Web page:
Upper Bounds for Adversaries’ Utility in Attack Trees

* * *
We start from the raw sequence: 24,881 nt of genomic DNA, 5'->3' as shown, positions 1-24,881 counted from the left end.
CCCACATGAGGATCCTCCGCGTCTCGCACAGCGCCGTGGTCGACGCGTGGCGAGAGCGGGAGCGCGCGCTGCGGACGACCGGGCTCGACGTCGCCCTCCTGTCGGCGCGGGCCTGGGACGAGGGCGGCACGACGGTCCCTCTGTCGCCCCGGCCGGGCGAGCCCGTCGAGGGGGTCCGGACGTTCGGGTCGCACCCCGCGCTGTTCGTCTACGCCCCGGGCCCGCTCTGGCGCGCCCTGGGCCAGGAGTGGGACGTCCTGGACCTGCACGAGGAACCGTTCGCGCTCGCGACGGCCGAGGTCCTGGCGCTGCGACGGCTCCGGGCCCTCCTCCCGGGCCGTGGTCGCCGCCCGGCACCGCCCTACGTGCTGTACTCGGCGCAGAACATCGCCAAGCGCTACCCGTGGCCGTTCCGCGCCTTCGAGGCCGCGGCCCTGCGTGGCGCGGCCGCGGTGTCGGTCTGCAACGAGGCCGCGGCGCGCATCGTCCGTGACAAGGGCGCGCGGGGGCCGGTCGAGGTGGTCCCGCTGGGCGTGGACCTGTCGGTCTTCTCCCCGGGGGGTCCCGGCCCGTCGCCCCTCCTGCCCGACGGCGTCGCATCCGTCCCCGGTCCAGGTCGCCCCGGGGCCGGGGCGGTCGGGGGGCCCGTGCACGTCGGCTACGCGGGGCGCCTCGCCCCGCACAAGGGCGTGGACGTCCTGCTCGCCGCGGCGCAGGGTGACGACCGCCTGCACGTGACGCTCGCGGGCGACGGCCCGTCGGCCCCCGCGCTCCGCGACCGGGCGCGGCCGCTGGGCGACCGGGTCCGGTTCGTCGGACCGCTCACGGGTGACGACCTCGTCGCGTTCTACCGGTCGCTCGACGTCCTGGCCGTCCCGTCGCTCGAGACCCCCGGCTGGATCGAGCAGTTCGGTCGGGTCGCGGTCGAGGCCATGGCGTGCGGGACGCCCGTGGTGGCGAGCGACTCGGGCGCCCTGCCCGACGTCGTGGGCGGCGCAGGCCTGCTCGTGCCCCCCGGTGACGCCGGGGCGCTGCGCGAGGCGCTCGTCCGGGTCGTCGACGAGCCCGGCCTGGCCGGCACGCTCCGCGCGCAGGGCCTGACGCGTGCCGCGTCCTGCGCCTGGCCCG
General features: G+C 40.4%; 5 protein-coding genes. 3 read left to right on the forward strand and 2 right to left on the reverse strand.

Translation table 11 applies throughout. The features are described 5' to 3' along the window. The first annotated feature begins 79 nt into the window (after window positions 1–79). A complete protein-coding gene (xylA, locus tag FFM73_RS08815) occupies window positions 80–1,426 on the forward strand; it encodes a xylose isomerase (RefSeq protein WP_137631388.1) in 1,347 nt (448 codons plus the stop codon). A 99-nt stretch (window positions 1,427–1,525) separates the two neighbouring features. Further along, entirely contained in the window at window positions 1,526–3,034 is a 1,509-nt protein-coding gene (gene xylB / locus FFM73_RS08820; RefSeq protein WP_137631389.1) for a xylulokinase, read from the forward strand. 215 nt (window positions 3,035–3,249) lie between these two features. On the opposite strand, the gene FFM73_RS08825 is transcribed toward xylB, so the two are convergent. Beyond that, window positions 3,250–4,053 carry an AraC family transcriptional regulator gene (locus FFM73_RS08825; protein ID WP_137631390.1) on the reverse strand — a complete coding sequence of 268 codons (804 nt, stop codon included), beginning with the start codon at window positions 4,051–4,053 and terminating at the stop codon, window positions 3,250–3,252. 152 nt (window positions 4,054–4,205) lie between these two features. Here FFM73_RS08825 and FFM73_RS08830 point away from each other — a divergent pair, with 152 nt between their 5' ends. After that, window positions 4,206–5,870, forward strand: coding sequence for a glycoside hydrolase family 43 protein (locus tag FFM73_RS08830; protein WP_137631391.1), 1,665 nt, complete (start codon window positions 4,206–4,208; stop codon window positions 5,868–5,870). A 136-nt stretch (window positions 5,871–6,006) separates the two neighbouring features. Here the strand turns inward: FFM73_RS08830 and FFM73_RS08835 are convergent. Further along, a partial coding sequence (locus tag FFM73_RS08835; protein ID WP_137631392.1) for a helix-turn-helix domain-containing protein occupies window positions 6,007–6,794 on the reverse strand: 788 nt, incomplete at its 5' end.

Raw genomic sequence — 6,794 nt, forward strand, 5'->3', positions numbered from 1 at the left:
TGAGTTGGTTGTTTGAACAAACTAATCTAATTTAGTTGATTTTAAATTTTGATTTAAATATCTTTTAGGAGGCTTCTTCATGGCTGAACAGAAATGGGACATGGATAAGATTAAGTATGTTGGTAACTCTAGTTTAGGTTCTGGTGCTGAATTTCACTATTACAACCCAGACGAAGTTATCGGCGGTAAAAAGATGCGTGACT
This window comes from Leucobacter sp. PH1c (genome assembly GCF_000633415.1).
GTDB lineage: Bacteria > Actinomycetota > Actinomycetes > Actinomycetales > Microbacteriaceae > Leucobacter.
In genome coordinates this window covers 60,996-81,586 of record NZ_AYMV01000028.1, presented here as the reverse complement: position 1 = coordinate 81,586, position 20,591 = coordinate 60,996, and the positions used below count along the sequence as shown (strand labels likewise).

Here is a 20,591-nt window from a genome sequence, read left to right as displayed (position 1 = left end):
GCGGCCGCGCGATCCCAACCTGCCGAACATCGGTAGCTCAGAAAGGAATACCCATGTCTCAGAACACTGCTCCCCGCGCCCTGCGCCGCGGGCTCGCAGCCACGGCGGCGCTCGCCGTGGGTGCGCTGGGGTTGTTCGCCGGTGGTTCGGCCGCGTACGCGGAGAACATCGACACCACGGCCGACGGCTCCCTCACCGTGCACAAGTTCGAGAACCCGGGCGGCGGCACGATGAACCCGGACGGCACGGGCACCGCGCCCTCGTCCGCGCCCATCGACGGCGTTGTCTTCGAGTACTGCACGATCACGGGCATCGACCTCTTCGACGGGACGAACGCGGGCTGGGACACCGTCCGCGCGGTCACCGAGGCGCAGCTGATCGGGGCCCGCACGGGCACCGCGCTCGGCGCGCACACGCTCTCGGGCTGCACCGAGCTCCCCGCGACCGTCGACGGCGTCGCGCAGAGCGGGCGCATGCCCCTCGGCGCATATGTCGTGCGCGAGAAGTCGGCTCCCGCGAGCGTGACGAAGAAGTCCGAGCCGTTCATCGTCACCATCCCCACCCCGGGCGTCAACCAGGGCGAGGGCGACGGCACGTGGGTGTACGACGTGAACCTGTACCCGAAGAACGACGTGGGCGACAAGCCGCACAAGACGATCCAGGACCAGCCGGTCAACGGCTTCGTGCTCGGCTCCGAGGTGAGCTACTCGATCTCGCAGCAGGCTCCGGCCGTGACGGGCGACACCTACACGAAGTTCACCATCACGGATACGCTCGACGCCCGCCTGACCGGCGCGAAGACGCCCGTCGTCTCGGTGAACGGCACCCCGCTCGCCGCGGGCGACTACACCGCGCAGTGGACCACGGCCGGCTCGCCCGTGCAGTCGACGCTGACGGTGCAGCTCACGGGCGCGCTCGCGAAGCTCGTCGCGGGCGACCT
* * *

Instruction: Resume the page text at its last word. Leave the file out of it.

Attack trees model the decision making process of an adversary who plans to attack a certain system. Attack-trees help to visualize possible attacks as Boolean combinations of atomic attacks and to compute attack-related parameters such as cost, success probability and likelihood. The known methods of estimating adversarie’s utility are of high complexity and set many unnatural restrictions on adversaries’ behavior. Hence, their estimations are incorrect—even if the computed utility is negative, there may still exist beneficial ways of attacking the system. For avoiding unnatural restrictions, we study fully adaptive adversaries that are allowed to try atomic attacks in arbitrary order, depending on the results of the previous trials. At the same time, we want the algorithms to be efficient. To achieve both goals, we do not try to measure the exact utility of adversaries but only upper bounds. If adversaries’ utility has a negative upper bound, it is safe to conclude that there are no beneficial ways of attacking the system, assuming that all reasonable atomic attacks are captured by the attack tree.
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